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November 1st: Torsten Jacobi, CEO of Creative Weblogging, joins host Anita Campbell. Sponsored by Six Disciplines. Show details.
Tuesday, March 08, 2005
Liability Costs Hurt Small Businesses Disproportionately
It seems like not a day goes by in the United States without hearing about the high liability costs burdening businesses. That includes malpractice liability costs for doctors and hospitals.

Liability costs are impacting businesses harder each year. A Towers Perrin Study illustrates how tort costs have grown much faster against businesses than against individuals since 1990, as in this chart:

Now, don't start feeling good, thinking "liability costs are being absorbed by those huge multi-national corporations so who cares anyway?".

Consider this: small businesses bear a disproportionate amount of liability costs.

It is the small business -- perhaps a family-run business or a tech startup or a local business employing a handful of people -- that bears the biggest burden, according to another study by the Institute for Legal Reform, "Liability Costs for Small Business."

In it are these telling statistics:
  • Small businesses ($10 million or less in annual revenue) bear 68% of the cost of tort liability each year in the U.S., but take in only 25% of business revenue. For a business with $10 million in annual revenue, the average tort liability cost is $150,000 per year.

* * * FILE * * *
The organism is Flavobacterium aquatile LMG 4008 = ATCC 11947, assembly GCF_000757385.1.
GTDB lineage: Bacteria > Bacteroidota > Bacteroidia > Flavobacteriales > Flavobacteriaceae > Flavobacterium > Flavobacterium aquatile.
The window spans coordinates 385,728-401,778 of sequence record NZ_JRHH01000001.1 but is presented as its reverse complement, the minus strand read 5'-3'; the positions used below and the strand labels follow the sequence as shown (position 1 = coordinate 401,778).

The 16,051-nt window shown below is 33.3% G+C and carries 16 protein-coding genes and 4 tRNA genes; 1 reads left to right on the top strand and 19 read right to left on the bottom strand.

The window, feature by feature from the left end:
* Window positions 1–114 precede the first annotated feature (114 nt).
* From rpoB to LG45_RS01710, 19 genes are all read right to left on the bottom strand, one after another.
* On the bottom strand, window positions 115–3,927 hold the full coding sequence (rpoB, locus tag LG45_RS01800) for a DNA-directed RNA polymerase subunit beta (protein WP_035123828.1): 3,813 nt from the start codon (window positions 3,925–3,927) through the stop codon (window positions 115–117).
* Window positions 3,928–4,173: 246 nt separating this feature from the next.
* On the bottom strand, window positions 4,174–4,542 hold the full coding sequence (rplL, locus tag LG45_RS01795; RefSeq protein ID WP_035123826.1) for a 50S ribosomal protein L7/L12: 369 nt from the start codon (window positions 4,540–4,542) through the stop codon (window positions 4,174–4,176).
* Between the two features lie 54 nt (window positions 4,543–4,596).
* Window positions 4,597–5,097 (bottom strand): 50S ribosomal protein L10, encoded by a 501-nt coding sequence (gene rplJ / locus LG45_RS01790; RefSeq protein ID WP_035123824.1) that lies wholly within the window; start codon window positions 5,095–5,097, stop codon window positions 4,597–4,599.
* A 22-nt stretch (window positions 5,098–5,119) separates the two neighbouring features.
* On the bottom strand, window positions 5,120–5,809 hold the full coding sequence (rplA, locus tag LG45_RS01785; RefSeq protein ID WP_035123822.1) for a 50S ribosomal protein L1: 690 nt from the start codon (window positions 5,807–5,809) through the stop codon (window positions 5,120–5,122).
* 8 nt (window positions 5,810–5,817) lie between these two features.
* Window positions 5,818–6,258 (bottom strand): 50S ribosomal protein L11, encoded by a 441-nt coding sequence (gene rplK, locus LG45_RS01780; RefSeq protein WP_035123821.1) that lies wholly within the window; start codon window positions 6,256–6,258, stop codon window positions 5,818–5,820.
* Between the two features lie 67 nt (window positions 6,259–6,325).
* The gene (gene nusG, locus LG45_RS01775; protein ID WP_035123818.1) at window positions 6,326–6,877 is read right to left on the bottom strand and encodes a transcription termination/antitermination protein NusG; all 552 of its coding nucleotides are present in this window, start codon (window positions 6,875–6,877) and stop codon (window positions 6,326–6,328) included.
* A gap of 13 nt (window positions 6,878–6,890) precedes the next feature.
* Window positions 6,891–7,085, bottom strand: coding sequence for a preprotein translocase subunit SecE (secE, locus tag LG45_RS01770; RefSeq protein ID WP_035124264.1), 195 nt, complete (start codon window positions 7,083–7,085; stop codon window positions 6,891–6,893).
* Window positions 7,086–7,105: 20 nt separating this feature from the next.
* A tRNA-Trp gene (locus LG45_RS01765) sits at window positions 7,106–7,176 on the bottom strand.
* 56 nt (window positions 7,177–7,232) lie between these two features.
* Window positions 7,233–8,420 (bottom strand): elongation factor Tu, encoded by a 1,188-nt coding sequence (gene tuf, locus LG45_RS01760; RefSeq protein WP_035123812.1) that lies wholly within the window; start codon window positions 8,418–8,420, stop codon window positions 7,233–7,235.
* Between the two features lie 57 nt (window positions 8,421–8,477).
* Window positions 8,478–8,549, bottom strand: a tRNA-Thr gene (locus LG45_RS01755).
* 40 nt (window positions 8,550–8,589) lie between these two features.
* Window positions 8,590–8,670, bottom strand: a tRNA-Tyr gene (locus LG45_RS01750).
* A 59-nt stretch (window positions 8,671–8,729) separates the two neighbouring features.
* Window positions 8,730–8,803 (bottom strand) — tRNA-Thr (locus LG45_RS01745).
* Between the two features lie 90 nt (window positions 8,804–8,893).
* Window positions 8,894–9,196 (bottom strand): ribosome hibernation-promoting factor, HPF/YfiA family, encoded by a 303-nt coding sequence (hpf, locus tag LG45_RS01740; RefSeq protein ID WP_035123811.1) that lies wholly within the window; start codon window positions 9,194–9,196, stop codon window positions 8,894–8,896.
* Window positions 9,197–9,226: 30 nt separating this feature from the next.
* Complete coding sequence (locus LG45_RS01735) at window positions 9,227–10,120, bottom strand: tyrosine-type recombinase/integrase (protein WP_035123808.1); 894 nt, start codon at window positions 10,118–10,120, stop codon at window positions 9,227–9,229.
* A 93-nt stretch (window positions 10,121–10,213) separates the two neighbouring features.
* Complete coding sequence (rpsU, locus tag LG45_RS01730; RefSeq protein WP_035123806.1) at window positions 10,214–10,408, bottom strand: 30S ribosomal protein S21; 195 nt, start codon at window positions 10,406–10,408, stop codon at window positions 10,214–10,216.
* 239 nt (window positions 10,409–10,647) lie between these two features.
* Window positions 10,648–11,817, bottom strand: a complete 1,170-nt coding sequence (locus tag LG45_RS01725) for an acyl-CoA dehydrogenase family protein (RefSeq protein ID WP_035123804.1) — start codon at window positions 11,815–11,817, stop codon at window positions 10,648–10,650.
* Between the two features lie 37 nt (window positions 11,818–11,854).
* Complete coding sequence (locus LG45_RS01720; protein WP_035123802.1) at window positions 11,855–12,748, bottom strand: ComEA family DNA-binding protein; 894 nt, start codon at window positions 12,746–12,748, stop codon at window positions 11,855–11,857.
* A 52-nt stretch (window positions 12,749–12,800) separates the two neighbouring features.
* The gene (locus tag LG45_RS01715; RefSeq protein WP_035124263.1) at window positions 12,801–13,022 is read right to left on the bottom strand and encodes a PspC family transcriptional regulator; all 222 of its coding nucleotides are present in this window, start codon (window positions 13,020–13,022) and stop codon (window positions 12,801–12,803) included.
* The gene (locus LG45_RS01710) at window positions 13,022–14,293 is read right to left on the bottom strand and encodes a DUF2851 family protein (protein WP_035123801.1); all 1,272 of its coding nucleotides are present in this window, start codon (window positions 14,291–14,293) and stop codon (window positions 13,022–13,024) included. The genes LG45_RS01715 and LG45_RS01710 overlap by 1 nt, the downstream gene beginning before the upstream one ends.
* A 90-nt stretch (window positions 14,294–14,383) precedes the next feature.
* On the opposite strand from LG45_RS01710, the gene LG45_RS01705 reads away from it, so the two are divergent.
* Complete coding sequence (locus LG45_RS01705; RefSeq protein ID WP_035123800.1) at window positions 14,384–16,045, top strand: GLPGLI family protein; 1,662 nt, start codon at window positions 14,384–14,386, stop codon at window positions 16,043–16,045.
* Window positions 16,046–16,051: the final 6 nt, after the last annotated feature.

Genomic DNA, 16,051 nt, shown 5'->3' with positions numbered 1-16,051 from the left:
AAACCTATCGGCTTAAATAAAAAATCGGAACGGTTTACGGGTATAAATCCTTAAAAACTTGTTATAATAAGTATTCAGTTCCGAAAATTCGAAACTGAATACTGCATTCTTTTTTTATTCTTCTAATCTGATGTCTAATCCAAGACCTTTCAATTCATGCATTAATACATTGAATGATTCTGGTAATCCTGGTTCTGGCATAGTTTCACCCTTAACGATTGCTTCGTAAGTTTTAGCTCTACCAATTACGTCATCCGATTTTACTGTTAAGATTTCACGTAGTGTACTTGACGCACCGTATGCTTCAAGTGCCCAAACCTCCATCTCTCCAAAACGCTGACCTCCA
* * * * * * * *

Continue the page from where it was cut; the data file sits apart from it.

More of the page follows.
• Very small businesses ($1 million or less in annual revenue) bear 26% of the business cost, but take in only 8% of business revenue. A small business with $1 million annual revenue pays about $17,000 a year in tort liability costs.
Think about the money being spent on liability insurance premiums, self-insured damage awards, defense costs, and so on. That money might be better spent to expand or improve health benefits for employees, increase their take-home pay, and reward business owners and investors for their business initiative.

And before you hastily concur with Shakespeare's line to "kill all the lawyers" remember that this is a complex, systemic problem. It's not the fault of any one group -- be it lawyers, or judges, or insurance companies or juries. There is no simple fix, and it is going to take legislative action to solve.

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